In addition to their bullae, Roman boys also wore the toga praetexta – a garment decorated with a broad purple stripe that was also worn by Roman magistrates. Together, the bulla and the toga praetexta visually declared a child’s status as a free Roman citizen. Cut from a single piece of sheet gold, the pendant has been folded at the suspension loop and the two convex discs pressed together. It has been strung on a modern solid gold chain.
Dimensions: Pendant length: 13 mm (0.5 inch). Strung on an adjustable 21-inch solid gold chain.
Condition: The pendant is intact and in very good condition overall.
Provenance: Ex. collection: Mr and Mrs Broukal, UK; acquired before 1956, then by descent.
A Near Eastern Carnelian Lion Amulet, Proto-Elamite period, ca. 3100 - 2700 BCE
MA2004Regular price $7,500 USD
This charming image takes full advantage of the color variations from fine two-toned carnelian. The beast is rendered in relief, its turned head with round cheeks flanking a wedge-shaped nose, is sculpted fully in the round. The white head contrasts beautifully with the recumbent orange body. Such relief sculpture is unusual for Central Asia: the only other published examples are a fragment of a steatite plaque from Margiana with a low-relief image of a recumbent bull and a few small fragments of floral and figural decoration for a "mosaic" found at Dashli Tepe.
For a related example see: Pittman, Holly. (1984). Art of the Bronze Age: southeastern Iran, western Central Asia, and the Indus Valley. New York: Metropolitan Museum of Art, p. 51 #23
Dimensions: Length: 3 cm (1.18 inches), Width: 2.6 cm (1.02 inches)
Condition: Intact and in very good condition. A rare and truly charming example.
Provenance: Alex Malloy collection, acquired in the 1980s.
An Egyptian bronze Oxyrhynchus Fish, Late Period, ca. 664 - 332 BCE
EB2102Regular price $8,500 USD
The oxyrhynchus was also associated with the goddess Hathor and was frequently portrayed wearing her characteristic crown, as in this instance. During the Late period, there was a proliferation of small bronze images of deities presented as votive offerings in temples. The image often included a representation of the donor, as here, as additional proof of devotion. This fish was particularly sacred in the town of the same name, Oxyrhynchus (modern el-Behnasa), as well as at el-Omari, the site of a necropolis for mummified fish. It is possible that this figure was dedicated to such a cult center.
Condition: Partial loss of the horned sun disk headdress, small loss to the lower reattached back fin but otherwise intact, with excellent incised details to the body and dorsal fin. A fine example.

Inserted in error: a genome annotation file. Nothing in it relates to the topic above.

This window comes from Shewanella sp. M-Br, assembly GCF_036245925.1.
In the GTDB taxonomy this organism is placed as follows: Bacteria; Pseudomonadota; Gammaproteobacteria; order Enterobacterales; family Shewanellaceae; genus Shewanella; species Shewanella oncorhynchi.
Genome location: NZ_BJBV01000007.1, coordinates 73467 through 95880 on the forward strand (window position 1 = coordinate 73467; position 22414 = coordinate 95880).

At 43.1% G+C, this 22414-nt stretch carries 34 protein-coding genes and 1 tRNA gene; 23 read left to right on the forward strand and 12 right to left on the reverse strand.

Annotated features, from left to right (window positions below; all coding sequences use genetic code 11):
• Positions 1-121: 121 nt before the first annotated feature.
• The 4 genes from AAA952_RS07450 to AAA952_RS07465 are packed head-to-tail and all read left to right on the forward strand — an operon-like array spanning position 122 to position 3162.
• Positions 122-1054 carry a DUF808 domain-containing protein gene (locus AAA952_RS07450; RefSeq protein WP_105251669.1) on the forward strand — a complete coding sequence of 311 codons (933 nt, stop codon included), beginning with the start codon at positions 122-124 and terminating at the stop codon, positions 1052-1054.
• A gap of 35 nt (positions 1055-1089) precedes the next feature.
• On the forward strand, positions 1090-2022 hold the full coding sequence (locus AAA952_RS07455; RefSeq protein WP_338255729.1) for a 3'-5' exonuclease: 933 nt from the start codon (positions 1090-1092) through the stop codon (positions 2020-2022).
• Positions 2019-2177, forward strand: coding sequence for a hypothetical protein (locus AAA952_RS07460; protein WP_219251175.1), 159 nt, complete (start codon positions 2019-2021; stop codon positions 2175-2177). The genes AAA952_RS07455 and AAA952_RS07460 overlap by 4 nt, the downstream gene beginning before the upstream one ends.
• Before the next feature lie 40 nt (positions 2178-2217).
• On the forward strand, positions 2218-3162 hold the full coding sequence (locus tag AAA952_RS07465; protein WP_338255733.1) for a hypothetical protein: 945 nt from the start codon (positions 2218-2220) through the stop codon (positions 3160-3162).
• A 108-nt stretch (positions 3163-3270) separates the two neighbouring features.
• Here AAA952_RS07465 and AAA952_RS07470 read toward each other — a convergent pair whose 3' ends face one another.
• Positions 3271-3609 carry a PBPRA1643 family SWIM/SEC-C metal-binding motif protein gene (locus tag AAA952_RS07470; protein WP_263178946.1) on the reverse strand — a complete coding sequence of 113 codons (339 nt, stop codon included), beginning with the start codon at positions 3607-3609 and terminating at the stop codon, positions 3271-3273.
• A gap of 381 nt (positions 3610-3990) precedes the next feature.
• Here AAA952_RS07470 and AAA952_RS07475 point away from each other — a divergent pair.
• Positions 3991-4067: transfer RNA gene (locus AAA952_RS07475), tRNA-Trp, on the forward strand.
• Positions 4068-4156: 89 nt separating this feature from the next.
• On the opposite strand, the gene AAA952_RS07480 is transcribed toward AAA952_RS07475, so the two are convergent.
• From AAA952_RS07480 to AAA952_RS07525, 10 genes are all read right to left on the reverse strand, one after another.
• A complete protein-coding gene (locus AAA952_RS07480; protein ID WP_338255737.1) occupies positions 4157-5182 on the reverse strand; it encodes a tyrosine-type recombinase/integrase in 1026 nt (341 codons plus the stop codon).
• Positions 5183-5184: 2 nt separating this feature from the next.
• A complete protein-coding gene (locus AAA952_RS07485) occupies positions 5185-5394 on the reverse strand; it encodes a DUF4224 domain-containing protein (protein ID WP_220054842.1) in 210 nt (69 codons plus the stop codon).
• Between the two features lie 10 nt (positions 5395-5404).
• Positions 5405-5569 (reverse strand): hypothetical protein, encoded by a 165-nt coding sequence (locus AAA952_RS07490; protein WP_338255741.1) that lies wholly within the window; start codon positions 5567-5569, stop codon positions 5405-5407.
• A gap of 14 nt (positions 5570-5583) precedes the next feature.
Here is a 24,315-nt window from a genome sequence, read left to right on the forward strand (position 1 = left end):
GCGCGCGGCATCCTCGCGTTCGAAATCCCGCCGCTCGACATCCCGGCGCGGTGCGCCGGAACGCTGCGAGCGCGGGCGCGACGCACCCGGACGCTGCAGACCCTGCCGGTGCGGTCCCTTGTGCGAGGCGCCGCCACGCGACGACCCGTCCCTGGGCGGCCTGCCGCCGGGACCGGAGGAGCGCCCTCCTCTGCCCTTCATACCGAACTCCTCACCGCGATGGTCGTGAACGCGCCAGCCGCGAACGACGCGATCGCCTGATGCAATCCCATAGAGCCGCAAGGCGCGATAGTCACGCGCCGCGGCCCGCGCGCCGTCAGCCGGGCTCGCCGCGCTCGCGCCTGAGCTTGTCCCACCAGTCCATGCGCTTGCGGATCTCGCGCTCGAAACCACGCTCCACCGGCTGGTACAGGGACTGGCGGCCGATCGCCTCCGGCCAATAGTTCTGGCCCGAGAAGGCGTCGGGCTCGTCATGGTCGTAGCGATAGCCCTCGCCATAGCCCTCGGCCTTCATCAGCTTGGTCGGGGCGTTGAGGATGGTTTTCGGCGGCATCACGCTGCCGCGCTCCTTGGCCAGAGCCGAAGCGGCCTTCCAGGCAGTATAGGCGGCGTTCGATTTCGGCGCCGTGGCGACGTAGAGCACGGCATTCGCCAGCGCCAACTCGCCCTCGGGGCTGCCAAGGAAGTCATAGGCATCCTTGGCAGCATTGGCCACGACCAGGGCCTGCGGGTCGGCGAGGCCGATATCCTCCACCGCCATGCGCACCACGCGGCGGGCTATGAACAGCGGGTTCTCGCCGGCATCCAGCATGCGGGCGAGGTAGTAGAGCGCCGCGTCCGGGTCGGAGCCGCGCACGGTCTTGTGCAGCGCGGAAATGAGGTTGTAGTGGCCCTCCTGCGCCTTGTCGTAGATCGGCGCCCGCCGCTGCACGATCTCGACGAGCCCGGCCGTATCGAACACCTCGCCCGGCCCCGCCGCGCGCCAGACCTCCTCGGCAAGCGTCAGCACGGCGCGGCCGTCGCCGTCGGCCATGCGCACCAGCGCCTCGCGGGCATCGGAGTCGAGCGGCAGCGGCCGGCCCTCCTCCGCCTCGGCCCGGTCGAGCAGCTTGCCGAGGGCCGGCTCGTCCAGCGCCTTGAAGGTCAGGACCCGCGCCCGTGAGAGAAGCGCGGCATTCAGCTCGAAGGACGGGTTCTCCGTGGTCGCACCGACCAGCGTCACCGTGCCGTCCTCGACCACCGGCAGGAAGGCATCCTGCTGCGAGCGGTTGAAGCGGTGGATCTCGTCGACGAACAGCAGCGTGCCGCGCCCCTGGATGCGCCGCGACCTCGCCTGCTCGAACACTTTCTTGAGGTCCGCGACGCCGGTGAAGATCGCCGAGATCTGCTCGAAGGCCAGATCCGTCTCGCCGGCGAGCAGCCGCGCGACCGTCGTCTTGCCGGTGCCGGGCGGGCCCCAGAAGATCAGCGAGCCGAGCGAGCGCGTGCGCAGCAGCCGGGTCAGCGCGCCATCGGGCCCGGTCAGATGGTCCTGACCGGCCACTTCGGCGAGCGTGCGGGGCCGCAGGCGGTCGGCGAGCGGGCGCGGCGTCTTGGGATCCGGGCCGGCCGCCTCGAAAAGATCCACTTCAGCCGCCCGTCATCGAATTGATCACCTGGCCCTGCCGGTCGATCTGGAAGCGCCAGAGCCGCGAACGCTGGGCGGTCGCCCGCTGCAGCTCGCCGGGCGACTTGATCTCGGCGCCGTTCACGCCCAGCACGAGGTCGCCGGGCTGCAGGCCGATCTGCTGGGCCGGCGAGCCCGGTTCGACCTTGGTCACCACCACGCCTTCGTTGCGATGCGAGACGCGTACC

Dimensions: Length: 6.3 inches (16 cm)
Provenance: Private French collection of Dr. FH, acquired in the 1970s.
An Egyptian ANRA Scaraboid, Hyksos Period, ca. 1759 - 1539 BCE
EA2031Regular price $650 USD
Condition: Wear to the upper surface of the scaraboid, otherwise intact and in very good condition overall with very nicely carved glyphs.
Dimensions: Length: 1.9 cm (3/4 inch)
Provenance: John N. Winnie, Jr. collection, Georgia, acquired in the 1980s-90s, thereafter private CT collection, thereafter private NYC collection.
Byzantine Gold, Garnet, Emerald, and Pearl Earrings, ca. 1100 - 1300 CE
RJ2119Regular price $15,000 USD
Jewelry and other luxury items worn and used by members of Byzantine society encoded complex messages about the wearer’s social status, wealth, piety, and political and religious connections. Gold, silver, pearls, and precious gemstones were not only considered beautiful but also signaled a wearer’s understanding of esoteric decorative motifs, as well as access to valuable materials and the elite artists that crafted them. It was believed such jewelry provided contact with the numinous powers of the holy world of the saints, while simultaneously serving as public expressions of faithful piety as well as protecting their wearers against spiritual and physical evils.Condition: Set with modern 18K gold posts for wearing, these earrings are intact and in very good condition overall. Just fabulous!
Dimensions: Length: 3 inches (7.5 cm)
Provenance: ex. professional ancient art and jewelry expert, previously with a London gallery; initially from a private British collection formed in the 1980s.
A Costa Rican Jade Pendant Mask, ca. 300 - 500 CE, restrung on ruby necklace
PJ2157Regular price $1,950 USD
Jade was especially appreciated by Mesoamerican and Lower Central American people because of its green color. This stone was associated with water, and vegetation, especially young, maturing corn. For this reason, it was also related to life and death. Olmec, Maya, Aztec, and Costa Rican elites particularly appreciated jade carvings and artifacts and commissioned elegant pieces from skillful artisans. Jade was traded and exchanged among elite members as a luxury item all over the pre-Hispanic American world and is often found in elite burial contexts, as personal adornments. It was replaced by gold very late in time in Mesoamerica, and around 500 AD in Costa Rica and Lower Central America.